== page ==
Franklin GOP Defies COVID Rules to Meet Eyman and Governor Candidates in 'Farm Hall'

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A few hundred people filled an empty potato cellar in Eltopia earlier this week to hear from four Republican gubernatorial candidates.

The "farm hall" was organized by Clint Didier, chairman of Franklin County Republican Party's executive committee and a Franklin County commissioner.

The event was billed as a precinct committee officer meeting.

It was not publicized on the party's website, but Didier and candidates Tim Eyman and Joshua Freed all mentioned it on their Facebook pages.

Didier, a critic and political adversary of Washington Gov. Jay Inslee, called the Democrat a dictator in his Facebook post.

"These men believe in rugged individualism, self-reliance and personal responsibility!" said Didier, talking about the four candidates in attendance. "In other words freedom."

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Eyman and Freed were joined by Phil Fortunato and Dr. Raul Garcia at the town hall, which was attended by 200 to 300 people.

Any type of gathering outside of a person's own immediate household is prohibited under Inslee's stay-home order, which was put in place in late March to suppress the spread of the deadly coronavirus.

It is only as counties move forward under Inslee's "Safe Start" process that gatherings of five people, then 50, then more than 50 are allowed.

That is all dependent on COVID activity, and Franklin County has remained a hot spot with 800 cases and 17 residents who have died.

However, Didier has been a vocal opponent of the emergency order that brought most construction, retail and restaurant business to a standstill.

Agriculture was deemed critical and remained active, but many farmers have found themselves with crops that have nowhere to go because of a drop in demand in the food distribution line.

Federal lawsuit

Didier, a farmer, joined with Eyman and several others in filing a federal lawsuit last month against Inslee. The civil action challenges the constitutionality of the "Stay Home, Stay Safe" order during the pandemic.

He also twice has tried to completely reopen Franklin County in defiance of that order. The most recent attempt came Tuesday morning at the weekly county commission meeting, hours before the Republican Party meeting in his cellar.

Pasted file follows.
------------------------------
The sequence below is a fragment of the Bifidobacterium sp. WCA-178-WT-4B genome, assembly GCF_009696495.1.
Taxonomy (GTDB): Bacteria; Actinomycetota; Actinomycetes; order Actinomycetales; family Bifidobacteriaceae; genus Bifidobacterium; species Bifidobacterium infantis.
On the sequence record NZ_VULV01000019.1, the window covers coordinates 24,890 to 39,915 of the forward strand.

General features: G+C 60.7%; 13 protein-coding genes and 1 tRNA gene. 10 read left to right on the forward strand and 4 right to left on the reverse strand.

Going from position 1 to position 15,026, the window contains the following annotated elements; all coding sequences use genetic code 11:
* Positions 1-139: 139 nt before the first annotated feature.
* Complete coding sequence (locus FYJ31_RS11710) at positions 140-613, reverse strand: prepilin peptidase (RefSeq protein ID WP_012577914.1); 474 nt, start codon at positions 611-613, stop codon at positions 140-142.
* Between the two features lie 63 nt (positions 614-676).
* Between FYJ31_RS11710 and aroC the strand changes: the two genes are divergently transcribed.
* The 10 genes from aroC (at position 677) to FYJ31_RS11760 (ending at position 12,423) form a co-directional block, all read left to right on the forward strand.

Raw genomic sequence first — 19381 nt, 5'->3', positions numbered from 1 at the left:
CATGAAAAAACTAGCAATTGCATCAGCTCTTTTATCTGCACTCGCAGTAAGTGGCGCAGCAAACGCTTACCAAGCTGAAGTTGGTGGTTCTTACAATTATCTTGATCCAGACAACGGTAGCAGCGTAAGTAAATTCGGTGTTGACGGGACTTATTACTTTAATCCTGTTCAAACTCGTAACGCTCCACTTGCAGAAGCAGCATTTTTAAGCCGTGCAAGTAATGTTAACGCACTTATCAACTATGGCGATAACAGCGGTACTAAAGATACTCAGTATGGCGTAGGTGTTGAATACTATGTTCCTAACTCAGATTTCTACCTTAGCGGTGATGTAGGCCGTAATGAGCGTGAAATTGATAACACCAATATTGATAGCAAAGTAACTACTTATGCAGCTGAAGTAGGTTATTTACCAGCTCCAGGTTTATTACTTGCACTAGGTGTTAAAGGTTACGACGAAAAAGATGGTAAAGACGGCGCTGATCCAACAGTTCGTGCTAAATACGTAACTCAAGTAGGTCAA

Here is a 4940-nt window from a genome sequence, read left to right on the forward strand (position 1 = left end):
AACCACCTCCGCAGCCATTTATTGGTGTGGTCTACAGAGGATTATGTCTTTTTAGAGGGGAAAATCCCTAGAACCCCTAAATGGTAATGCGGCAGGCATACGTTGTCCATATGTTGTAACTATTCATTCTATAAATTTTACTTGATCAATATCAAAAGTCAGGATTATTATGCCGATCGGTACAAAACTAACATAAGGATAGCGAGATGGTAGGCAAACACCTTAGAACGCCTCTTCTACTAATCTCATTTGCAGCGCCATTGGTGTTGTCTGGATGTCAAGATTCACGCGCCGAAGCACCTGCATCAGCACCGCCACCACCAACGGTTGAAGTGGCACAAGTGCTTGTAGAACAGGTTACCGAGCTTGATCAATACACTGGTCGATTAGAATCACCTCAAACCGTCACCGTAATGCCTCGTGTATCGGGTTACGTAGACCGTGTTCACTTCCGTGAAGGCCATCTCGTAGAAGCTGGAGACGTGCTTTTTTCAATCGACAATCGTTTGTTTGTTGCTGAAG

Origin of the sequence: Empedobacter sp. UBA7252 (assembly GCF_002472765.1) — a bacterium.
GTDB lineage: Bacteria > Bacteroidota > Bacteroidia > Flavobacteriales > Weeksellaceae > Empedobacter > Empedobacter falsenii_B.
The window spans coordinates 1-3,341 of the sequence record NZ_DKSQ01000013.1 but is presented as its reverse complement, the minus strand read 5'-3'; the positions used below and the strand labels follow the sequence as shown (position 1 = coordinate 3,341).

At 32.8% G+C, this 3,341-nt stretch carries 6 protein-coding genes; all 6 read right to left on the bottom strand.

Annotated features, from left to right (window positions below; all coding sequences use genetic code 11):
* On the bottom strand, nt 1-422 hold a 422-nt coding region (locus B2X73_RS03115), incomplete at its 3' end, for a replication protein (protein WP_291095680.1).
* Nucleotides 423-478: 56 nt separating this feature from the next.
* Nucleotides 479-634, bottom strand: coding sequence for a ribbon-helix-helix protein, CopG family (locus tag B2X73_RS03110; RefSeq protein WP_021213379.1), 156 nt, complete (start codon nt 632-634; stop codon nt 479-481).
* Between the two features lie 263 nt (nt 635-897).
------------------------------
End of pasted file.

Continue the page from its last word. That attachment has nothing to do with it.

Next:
This time, fellow Commissioner Brad Peck did not go along with Didier's motion, saying he wasn't going to mislead people or give them false hope because the board members do not get to "choose what laws to follow."

Instead, Franklin County discussed applying to the state for permission to move from Phase 1 to a modified Phase 1.5. A modified phase allows some more business activities with restrictions, such as limiting the percentage of building occupancy at a given time.

Benton County is seeking a move to Phase 2.

After Tuesday night's town hall, Eyman of Mukilteo thanked "superstar conservative" Didier and LaWanda Hatch, the Franklin County Republican Party's state committeewoman.

All three are plaintiffs in the federal suit against Inslee over his stay-home order.

"So good to be among so many friends who have helped our 17 statewide initiatives qualify and succeed," wrote Eyman, who also posted several pictures on Facebook.

The anti-tax activist said he met a longtime supporter and gave him a huge hug during the event.

"I asked everyone there -- you've been voting for my ideas for 22 years -- I'm asking you to vote for my ideas one more time by voting for me as governor," he added.

Freed did a Facebook Live before the event showing rows of parked cars and talking about people filling up the barn.

"Tonight I'm here in a debate. I'm going to be here with three of my competitors on the Republican side. This is the top. We have the elite folks down here ready to debate the issues that are before us," said Freed, a former Bothell mayor.

"We are looking forward to addressing the crowd that is here with, of course, issues facing the whole state. But there are issues that are local that I look forward to discussing with the folks that are showing up tonight."